Iran’s Version of RQ-170 Drone Makes First Flight Test

12.11.2014 MENA
Iran’s Version of RQ-170 Drone Makes First Flight Test

Iran’s Version of RQ-170 Drone Makes First Flight Test

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Commander of the Islamic Revolution Guards Corps (IRGC) Aerospace Force Brigadier General Amir Ali Hajizadeh (photo) announced that the Iranian version of the RQ-170 drone with the capability of conducting bombing and reconnaissance missions has had its first flight after tests, Fars News Agency (FNA) reported.

“We had promised to fly the final model of RQ-170 in the second half of the current (Iranian) year (which started on March 21) and this has happened and the footage of its flight will be released soon,” Hajizadeh said.

Elaborating on the Iranian version of the RQ-170 drone which has been manufactured through the reverse engineering of the US drone which was tracked and hunted down in Iran late in 2011 and has been equipped by the IRGC with bombing capability, Hajizadeh said  in September that “the prototype model of this drone (which was 60% smaller than the original drone in size) flew about three months ago and the final model of the plane will fly this year”.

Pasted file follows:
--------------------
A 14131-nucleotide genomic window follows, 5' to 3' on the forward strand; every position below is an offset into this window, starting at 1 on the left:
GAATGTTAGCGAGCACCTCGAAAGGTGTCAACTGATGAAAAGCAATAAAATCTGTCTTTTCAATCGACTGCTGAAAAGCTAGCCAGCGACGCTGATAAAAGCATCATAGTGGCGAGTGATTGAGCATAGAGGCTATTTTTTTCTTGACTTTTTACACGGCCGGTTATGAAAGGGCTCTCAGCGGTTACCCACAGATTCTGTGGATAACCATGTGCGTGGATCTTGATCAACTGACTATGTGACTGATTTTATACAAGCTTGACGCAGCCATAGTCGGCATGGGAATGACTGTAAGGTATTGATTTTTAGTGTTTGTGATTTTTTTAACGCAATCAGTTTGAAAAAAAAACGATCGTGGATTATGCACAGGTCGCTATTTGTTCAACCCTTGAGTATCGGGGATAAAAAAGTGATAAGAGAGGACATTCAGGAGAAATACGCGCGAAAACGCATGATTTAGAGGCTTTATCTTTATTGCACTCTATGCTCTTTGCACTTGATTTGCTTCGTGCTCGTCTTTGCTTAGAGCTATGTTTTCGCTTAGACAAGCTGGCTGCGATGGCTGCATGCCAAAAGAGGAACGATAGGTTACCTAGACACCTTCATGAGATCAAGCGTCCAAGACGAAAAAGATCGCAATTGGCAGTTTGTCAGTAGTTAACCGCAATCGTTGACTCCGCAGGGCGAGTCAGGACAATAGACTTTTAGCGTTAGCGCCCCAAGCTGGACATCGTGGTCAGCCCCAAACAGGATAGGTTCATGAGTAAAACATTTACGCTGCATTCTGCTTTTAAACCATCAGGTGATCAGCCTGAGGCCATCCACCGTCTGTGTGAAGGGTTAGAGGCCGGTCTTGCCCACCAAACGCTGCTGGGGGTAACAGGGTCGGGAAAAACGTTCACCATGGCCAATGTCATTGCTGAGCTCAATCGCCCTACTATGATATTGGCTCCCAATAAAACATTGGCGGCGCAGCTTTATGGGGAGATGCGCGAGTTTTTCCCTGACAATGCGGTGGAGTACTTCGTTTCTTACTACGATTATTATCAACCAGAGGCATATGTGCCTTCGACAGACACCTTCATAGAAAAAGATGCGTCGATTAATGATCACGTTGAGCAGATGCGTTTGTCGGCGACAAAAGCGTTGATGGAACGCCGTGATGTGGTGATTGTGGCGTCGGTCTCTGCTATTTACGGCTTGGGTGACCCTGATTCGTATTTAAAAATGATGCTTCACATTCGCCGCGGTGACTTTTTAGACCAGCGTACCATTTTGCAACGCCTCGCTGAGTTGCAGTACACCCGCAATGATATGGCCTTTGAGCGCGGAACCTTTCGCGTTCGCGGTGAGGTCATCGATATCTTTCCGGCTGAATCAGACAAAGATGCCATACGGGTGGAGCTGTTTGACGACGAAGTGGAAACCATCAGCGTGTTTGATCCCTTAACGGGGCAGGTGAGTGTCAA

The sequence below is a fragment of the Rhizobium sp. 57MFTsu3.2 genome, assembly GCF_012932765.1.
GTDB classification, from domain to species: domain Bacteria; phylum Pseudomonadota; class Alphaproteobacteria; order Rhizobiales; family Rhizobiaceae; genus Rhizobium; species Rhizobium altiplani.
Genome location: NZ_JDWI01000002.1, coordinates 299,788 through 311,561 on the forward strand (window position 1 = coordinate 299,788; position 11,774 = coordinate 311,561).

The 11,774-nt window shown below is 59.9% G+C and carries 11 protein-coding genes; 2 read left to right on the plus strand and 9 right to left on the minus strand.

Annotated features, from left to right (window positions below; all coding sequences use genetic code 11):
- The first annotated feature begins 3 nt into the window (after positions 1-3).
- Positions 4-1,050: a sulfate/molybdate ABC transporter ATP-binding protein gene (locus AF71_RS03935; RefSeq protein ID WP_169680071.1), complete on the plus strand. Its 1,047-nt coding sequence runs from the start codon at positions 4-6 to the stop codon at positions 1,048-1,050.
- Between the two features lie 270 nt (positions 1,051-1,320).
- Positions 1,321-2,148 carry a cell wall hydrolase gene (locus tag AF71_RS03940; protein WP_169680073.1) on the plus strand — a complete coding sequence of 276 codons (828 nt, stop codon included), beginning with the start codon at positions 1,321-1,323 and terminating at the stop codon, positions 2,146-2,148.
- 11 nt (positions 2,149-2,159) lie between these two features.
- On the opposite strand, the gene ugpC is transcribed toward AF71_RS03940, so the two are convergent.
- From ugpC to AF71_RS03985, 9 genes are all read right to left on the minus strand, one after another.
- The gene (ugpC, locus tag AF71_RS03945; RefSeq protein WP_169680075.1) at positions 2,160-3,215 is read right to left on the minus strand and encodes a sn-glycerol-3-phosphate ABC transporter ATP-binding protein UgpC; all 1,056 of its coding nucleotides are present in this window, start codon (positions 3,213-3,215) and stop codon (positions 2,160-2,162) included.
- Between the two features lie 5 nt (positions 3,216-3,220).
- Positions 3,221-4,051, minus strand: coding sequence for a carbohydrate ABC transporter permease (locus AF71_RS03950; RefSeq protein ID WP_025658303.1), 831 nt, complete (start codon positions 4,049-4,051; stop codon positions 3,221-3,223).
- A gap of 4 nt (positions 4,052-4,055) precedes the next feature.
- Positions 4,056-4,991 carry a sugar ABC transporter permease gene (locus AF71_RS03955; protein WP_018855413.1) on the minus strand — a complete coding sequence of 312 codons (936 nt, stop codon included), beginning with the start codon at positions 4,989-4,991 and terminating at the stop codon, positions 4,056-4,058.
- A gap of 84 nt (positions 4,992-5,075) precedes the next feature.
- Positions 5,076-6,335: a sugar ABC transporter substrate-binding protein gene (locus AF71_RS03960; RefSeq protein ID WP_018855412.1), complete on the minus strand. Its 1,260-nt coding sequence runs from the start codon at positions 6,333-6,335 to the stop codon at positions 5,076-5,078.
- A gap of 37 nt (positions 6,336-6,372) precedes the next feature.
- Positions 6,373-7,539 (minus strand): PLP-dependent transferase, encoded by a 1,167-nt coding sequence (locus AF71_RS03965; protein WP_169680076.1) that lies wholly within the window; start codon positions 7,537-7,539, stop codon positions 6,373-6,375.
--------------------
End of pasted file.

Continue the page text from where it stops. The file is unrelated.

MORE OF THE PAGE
He said that the Americans themselves had also thought of providing the drone with bombing capability and foreseen some special parts for mounting bombs on the aircraft. Yet, they used it for reconnaissance and spying operations, he said.

“But we will use it for both missions,” he added.

In December, Lieutenant Commander of the IRGC Brigadier General Hossein Salami announced that the Iranian version of the US drone, RQ-170, would be unveiled to the public soon.

“The construction of this drone will finish soon and most of the job has been done now,” General Salami told reporters on the sidelines of a conference in Tehran in December 2013.

In relevant remarks in October 2013, Hajizadeh said that Iran moved as much as 35 years ahead in building drone engines by reverse engineering the US drone, RQ-170 which was tracked and hunted down in Iran late in 2011.

The RQ-170 engines are the fifth generation and the engines of Iranian unmanned planes are the third generation, Hajizadeh said, adding that to produce the engine we had to spend 35 years on the project.

Iran has earlier reproduced its own model of ScanEagle through reverse engineering techniques.

 
 



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